The struggling CSAR-X program continues to muddle through its legal challenges and contract re-bidding. Others have covered this story in much greater depth than we have here at Defense Tech, but as issues pop up, well update readers on the latest tid bits.
One such issue emerged today after reading an outstanding feature story in the Washington Post on the rescue of SEAL Petty Officer 1st Class Marcus Luttrell who survived a June 2005 Taliban ambush that wiped out the rest of his team.
Buried deep in the story is this passage:
Planners first considered sending a Chinook to get Luttrell, while Peterson's HH-60 would wait five miles away to evacuate casualties. But the smaller HH-60, the planners concluded, could navigate the turns approaching Sabray more easily than a lumbering Chinook.
So in one of the highest-profile rescues of the Afghan war, Air Force PJs opted for the smaller, nimbler HH-60 to pluck Luttrell out of a remote village ringed by Taliban guerrillas. Yet the Air Force picked a variant of the twin-rotor Chinook to replace its fleet of HH-60 Pave Hawks.
It is my understanding that the HH-47 was awarded the contract largely on the basis of its advantage over the US101 and S92 in range and payload. That is to utterly miss the point of combat rescue. First, unrefueled range is a non-issue in the age of helicopter air-to-air refueling.
Second, above and beyond the ability to carry a basic crew, defensive armament, limited armor protection, and a reasonable number of survivorswhich all three contenders can dopayload is not a critical issue for a CSAR helicopter and never has been. The HH-47's advantage in payload is a direct reflection of its size, and size is a liability not an advantage.
wrote Dr. John F. Guilmartin, Jr., a distinguished Air Force rescue pilot and AFSOC commander.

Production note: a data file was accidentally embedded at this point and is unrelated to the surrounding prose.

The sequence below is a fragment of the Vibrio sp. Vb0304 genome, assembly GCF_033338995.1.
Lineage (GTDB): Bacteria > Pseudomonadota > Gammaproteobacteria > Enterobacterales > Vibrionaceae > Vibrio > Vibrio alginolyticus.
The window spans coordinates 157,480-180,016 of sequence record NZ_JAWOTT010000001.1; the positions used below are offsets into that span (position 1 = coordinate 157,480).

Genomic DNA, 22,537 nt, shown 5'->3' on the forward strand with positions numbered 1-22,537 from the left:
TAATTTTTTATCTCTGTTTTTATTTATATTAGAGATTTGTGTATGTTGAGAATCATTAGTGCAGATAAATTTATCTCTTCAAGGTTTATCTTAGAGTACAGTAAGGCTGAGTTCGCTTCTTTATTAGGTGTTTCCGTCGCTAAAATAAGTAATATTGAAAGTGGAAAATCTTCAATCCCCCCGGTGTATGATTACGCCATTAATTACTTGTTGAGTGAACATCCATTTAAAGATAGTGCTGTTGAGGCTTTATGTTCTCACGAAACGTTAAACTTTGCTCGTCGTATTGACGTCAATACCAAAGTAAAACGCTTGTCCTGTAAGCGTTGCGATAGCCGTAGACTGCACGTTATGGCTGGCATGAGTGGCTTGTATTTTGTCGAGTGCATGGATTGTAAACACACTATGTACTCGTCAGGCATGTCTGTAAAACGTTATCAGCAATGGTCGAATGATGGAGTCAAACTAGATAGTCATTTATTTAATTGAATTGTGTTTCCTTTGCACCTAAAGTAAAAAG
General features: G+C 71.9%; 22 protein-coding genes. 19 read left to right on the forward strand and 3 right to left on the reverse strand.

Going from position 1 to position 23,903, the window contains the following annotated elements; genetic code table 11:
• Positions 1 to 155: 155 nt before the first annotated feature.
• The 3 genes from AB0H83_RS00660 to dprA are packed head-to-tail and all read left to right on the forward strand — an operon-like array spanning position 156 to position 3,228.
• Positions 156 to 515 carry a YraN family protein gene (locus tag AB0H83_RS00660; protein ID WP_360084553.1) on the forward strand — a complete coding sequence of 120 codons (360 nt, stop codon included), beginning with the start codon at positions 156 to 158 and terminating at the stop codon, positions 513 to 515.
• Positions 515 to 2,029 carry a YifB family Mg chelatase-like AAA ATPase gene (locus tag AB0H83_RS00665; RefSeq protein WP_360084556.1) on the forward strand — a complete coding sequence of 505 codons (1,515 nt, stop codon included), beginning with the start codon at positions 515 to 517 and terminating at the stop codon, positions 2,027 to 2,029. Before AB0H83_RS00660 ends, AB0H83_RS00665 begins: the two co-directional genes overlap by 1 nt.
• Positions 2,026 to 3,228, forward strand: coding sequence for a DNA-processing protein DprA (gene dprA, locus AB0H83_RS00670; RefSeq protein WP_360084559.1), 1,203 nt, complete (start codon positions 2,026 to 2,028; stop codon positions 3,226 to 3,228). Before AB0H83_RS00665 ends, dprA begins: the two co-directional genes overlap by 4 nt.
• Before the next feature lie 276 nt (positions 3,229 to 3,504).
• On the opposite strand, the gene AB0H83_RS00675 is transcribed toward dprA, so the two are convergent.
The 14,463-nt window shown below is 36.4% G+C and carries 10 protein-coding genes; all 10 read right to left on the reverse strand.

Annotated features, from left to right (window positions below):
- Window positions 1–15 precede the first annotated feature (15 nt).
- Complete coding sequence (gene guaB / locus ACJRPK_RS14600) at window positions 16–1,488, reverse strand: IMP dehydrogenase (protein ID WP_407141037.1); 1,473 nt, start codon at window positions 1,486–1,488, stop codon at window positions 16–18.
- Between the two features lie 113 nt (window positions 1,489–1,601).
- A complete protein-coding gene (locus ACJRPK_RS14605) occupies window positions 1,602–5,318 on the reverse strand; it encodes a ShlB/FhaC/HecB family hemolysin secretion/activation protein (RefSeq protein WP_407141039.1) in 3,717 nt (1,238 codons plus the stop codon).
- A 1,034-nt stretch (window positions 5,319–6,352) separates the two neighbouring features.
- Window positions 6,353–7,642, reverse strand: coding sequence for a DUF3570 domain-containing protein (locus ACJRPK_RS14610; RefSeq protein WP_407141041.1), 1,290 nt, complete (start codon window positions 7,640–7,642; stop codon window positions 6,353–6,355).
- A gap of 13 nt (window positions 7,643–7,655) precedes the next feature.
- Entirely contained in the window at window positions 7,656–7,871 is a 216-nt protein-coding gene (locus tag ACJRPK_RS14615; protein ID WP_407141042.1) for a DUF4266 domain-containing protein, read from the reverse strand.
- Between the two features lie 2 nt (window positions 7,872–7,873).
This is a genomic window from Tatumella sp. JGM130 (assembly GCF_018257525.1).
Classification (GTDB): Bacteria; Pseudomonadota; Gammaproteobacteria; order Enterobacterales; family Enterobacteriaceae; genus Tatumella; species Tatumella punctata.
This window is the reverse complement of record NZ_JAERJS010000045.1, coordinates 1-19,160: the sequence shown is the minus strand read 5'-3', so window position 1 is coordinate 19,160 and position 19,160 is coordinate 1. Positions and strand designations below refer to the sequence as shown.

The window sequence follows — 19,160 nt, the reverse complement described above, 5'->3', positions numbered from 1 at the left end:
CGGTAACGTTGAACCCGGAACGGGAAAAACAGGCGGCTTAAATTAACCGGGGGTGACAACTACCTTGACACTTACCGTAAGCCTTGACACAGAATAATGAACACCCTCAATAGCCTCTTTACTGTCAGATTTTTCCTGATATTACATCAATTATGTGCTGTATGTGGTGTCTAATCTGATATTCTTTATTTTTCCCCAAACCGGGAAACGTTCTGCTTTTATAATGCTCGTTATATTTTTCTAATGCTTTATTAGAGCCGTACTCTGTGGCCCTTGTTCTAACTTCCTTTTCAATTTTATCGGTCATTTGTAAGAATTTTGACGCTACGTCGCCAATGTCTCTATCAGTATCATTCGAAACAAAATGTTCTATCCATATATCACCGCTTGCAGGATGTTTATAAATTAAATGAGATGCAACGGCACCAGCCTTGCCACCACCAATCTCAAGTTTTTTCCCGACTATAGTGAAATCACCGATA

The HH-47's liabilities extend beyond size and lack of agility. It has more violent rotor downwash than the other contenders, a reflection of its weight and tandem rotor design. Partly in consequence, it is far more susceptible to brownout (a lethal condition in which pilots lose visual contact with the ground during landing or takeoff due to dust and dirt blown aloft by rotorwash). The combination of violent downwash and interaction between the counter-rotating columns of descending air from its two lifting rotors make it a poor platform for rescue hoist operations, the bread and butter of sea rescue and overland combat aircrew recovery. It has a significantly higher vibration level than the other contenders, a matter of serious concern in terms of crew fatigue. The fields of fire of its defensive armament are significantly more constricted than those of the other contenders. Its aural signature is significantly greater, affording the enemy more warning on low altitude ingress. Lastly, it requires a much larger landing zone than the other contenders, seriously constricting its use in urban areas and from shipboard (the thought of having had to conduct the Saigon evacuation, in which I participated, with H-47s is truly frightening).
Sources tell DT Guilmartin may have something here. Most observers were astonished that the 47 was picked over the Lockheed Martin/Augusta-Westland US101 and the Pratt-Whitney/Sikorsky S-92. But others saw the writing on the wall.
Im not sure what happened with CSAR-X, but the scuttlebutt has it that General Brown and the Army C-47 lobby got to the USAFperhaps a quid pro quo for LCA, for Predator orbits, who knows. But, it was a very, very odd selection and choice. You should see the pictures of C-47 brownout compared to the other two, both of which have specific rotor designs that cause a doughnut of clear ground around the chopper that would actually help a rescue by obscuring the helo and the downed pilot from the enemy if they were close-by.
The C-47 decision seems odd, because somehow the old C-47 mafia (including Brown) somehow got their way at the 11th hour (the C-47 wasnt even a competitor until late, which also has an aroma about it).
Another AFSOC veteran tells DT:
I think the bigger issue is who flies helos? If the Army flies them then we should expect that they will be misused and shot down more often. Simple matter of different cultures, training and what kind of competency the crew has
If we really transform, who needs CSAR. It will be done by UAVs.
And on the UAV issue, our first source adds
UAVs were proposed for CSAR in Vietnam - the Navys drone anti-submarine helicopter (DASH) which flew operationally from destroyers and frigates from about 1964 to 1971. The last of the DASH test articles made its final flight recently. They were great little machines and the Navy grossly mismanaged their operational employment, and they were replaced in the 1970s by LAMPS (now the SH-60 Mark III Seahawk).
Its unclear when and how this will all shake out. While the momentum seems to favor the Boeing bird, the two competitors arent giving up quite yet.